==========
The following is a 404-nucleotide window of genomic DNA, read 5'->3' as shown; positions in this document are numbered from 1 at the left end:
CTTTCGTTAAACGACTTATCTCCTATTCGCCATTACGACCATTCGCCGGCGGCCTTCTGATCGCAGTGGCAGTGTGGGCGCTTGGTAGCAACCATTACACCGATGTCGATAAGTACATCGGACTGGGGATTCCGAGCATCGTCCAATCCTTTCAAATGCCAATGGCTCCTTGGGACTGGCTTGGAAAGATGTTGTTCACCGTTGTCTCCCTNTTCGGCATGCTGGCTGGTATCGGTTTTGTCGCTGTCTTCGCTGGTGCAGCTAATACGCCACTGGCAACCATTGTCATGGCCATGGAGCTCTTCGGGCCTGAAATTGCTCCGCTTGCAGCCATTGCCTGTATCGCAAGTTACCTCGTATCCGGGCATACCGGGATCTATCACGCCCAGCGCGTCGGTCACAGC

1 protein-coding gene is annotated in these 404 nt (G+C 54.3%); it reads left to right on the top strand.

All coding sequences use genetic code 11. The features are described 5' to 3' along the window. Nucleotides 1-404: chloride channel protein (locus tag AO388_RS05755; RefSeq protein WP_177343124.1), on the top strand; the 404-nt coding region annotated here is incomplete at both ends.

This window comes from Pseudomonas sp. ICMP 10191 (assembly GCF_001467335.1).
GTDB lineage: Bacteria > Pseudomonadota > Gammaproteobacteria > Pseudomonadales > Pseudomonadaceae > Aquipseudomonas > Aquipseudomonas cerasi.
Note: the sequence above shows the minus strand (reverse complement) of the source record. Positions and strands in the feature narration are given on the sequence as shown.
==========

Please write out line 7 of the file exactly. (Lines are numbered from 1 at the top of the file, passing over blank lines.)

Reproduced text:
Note: the sequence above shows the minus strand (reverse complement) of the source record. Positions and strands in the feature narration are given on the sequence as shown.